As for literary fiction… part of me is tempted to go Walter Benn Michaels on Chabon. Michaels is a literary critic who insists (even as it gets him in hot water) that much of contemporary literary fiction is “Thatcherite,” that is, denies the existence of society beyond individuals and families. He takes his thesis a large leap forward when he argues that ethnicity, as understood in America nowadays by the literature-reading (read bourgeois) classes, is essentially “family writ large,” as he calls it, so stories about ethnicity are also Thatcherite, neoliberal constructions. Taken to its extreme, this argument (unless Michaels has qualified it elsewhere) could easily be used to dismiss virtually all black American literature, to say nothing of the rest of the collateral damage it could pile up. Michaels is, in some respects, the class-reductionist we’ve al been warned (and warned, and warned) about. But I think his work is a useful corrective to our tendency to get nice and cozy with literary historical fiction, memoirs, and other genres that place the emphasis on either historical wrongs overcome or individuals overcoming individually.

That said, I won’t go Michaels on Chabon. Partially, it would be redundant- Michaels has already done so. But also because while “The Yiddish Policemen’s Union” ticks some of Michaels’s boxes about nostalgia and a sort of clannish individualism, it does seem to me to have something to say about the present: that homelands aren’t about a given special piece of territory and millenarian expectations aren’t about a special piece of time, and that those who see them that way are dangerous. For a while, I thought this would turn out to be a Zionist novel- what a disaster it is that Israel didn’t get founded, something terrible is going to happen to them as a consequence. This can be bolstered by the way Chabon presents Palestine in his alternate history as still a basket case, and it’s never resolved in the end what will happen to the Jews of Sitka at large. But I don’t think that’s the point in the end, whatever Chabon’s specific politics on Israel/Palestine happen to be- if it was, presumably, he would have been much more explicit and had different villains. As a literary figure, I think Chabon is both more and less than what he is made out to be. His points aren’t the most slashing, profound points in the world. But they usually manage to be something other than trite, and he has a talent for expositing them in a way that makes you want to read along. That’s good enough for me. ****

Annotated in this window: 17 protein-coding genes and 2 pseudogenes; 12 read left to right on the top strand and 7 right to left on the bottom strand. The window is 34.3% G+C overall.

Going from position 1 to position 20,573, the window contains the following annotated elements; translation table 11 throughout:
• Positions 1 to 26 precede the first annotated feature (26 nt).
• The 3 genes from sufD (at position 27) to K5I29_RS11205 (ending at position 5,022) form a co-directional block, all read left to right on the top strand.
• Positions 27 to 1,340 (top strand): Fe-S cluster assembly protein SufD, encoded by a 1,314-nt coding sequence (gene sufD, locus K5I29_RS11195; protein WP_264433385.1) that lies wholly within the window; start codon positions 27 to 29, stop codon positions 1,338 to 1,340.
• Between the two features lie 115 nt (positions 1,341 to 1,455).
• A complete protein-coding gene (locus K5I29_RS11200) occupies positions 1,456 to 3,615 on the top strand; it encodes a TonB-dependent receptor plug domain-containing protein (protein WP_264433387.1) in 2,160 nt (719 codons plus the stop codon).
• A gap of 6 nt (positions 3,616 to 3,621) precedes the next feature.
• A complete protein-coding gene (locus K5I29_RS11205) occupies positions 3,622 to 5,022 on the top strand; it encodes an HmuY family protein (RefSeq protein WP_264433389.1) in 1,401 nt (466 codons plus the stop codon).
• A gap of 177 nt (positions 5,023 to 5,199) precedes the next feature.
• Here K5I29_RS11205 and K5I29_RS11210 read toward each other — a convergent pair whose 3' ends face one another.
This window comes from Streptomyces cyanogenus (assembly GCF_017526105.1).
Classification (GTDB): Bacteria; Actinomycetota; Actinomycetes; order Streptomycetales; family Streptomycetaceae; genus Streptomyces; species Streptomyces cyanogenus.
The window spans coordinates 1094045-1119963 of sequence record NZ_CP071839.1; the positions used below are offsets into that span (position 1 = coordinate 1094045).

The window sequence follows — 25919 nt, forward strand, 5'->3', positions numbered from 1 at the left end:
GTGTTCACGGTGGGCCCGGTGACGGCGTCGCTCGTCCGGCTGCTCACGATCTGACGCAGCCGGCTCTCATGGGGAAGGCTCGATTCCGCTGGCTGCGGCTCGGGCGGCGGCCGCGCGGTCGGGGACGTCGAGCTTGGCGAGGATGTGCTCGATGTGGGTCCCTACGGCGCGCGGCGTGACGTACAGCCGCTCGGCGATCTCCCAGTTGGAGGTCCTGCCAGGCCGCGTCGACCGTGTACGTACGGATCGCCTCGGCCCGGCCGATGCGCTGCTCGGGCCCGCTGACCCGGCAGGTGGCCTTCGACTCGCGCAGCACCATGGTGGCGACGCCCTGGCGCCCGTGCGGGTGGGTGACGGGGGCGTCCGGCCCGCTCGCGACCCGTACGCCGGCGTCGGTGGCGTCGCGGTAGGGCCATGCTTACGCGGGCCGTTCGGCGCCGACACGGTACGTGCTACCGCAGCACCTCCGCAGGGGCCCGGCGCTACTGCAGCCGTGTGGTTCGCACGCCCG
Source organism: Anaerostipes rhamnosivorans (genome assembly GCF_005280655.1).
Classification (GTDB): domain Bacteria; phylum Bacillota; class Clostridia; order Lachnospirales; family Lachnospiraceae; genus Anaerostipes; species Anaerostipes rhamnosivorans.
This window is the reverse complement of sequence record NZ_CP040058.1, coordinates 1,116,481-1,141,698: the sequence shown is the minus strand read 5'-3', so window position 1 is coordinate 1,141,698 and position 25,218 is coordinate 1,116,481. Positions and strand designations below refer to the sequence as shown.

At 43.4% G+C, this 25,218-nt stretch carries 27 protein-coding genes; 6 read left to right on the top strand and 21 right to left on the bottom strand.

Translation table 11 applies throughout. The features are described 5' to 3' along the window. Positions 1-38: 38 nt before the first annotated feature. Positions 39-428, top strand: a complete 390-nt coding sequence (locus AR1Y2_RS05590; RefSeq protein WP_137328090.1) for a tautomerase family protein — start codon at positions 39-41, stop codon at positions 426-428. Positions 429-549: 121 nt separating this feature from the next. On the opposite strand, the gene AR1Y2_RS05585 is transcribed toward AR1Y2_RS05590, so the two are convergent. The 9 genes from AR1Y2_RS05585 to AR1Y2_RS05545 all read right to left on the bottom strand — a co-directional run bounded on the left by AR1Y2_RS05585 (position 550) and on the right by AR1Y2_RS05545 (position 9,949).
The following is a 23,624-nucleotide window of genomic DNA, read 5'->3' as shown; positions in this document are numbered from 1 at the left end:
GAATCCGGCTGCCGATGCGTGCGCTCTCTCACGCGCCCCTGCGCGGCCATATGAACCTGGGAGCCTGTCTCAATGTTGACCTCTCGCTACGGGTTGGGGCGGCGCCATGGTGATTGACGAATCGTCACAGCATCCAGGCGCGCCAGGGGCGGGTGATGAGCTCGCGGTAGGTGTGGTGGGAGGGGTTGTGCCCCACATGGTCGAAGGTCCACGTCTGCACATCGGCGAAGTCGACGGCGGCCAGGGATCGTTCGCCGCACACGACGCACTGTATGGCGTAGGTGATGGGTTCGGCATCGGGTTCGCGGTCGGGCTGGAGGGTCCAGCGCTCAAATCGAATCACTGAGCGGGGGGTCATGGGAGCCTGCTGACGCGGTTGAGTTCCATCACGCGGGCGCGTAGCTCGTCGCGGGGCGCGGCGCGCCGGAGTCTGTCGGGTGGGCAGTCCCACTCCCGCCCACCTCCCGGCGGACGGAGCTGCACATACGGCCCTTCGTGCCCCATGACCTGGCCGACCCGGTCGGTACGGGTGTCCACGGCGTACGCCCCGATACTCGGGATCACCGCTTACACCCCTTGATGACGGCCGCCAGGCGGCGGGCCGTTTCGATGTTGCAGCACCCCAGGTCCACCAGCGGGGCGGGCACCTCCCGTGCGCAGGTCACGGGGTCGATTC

Review- Chabon, “The Yiddish Policemen’s Union”

Review- Rooney, “Normal People”

Sally Rooney, “Normal People” (2018) (narrated by Aoife McMahon) – The title of this work by someone who’s been proclaimed as the great millennial novelist is somewhat misleading- “Depressed Meritocrats” is more like it. But given that much of the action of the novel is motivated by the desire to appear “normal,” it makes sense. It also makes everyone involved miserable.

They also say Sally Rooney is a Marxist, and her works reflect a keen interest in class, especially in her home country of neoliberalism-ravaged Ireland. I’ve even heard reviewers complain that she’s not social realist enough for her declared politics! I didn’t see that to be the case, I think she’s doing her own thing.